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What is a Square Number in Math? - Definition & Examples

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Instructor: Joseph Vigil

Joseph has a master's degree in literature as well as alternative teaching and ESL educator certifications. He has worked with middle school, high school, and college students in writing and language arts.

In math, square numbers refer to the product of multiplying any integer by itself. Learn the complete definition of square numbers and why they are called 'square.' Calculate the given examples and find the square numbers! Updated: 10/12/2021

Square Numbers

So, what's so special about these square numbers? What makes 1, 4, and 9, for example, square? For a simple definition, square numbers are the results you get when multiplying any integer by itself. For example, let's multiply 1 by itself:

  • 1 * 1 = 1

So, one is a square number. Simple enough, right? How about the next integer: 2?

  • 2 * 2 = 4

So, four is the next square number. I'll bet you can probably guess how to find the next square number. That's right! Let's multiply 3 by itself:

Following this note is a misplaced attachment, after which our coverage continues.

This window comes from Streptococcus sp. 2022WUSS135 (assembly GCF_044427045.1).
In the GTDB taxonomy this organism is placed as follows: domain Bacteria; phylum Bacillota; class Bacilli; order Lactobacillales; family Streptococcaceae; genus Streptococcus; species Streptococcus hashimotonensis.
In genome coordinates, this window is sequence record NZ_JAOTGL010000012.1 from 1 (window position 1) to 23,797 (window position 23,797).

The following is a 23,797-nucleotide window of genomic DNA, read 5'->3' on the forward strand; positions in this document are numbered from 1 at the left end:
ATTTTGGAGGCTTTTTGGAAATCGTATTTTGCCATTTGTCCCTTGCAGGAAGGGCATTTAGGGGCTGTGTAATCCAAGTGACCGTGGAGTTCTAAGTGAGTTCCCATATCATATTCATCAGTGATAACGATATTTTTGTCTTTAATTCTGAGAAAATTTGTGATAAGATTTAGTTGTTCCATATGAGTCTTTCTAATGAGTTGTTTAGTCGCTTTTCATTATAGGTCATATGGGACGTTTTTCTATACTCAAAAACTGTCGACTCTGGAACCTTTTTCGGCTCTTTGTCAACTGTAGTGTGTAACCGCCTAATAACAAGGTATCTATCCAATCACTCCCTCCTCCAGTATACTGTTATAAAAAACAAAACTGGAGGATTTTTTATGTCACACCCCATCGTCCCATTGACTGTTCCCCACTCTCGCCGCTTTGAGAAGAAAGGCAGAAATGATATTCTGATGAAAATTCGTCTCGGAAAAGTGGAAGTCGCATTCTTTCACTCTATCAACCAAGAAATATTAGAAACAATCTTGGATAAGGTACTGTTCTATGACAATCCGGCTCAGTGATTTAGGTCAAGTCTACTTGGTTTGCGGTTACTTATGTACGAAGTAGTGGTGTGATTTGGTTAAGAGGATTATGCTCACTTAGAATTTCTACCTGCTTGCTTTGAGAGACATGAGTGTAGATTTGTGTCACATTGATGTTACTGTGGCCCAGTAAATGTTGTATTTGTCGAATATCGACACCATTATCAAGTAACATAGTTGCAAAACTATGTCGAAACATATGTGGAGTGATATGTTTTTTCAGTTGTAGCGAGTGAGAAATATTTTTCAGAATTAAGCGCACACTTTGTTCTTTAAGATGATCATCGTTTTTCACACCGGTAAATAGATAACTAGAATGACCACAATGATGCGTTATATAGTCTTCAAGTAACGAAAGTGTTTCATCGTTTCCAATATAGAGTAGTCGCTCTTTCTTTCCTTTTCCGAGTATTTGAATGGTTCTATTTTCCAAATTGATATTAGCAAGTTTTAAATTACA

• 3 * 3 = 9

And so on. . .

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  • 0:01 Square Numbers
  • 0:40 But Why Square?
  • 1:18 Finding Square Numbers
  • 2:10 Lesson Summary
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But Why Square?

Okay, that all makes sense. But, why do we call these numbers 'square?' Well, let's make a diagram of the previous multiplication sequence. If we're multiplying 3 by 3, that means we have 3 groups of 3 items.

As you can see, we have a grid measuring three items vertically and three items horizontally, and these items, when arranged in this way, make a square. We can add another row of items going both ways. The resulting diagram would look like this. We now have a square of 4 items vertically and 4 items horizontally, which gives us a total of 16 items (a square number).

Finding Square Numbers

So, now you have the tools to find every square number in existence. Just multiply any integer by itself, and the result is a square number. And, it's called a square number because we can make a diagram of that many items, and it will take the shape of a square.

But, how would this play out in the classroom? Let's say your teacher asks, 'What is 4 squared?' This is just another way of asking, 'What do we get when we multiply 4 by 4?' The result is 16.

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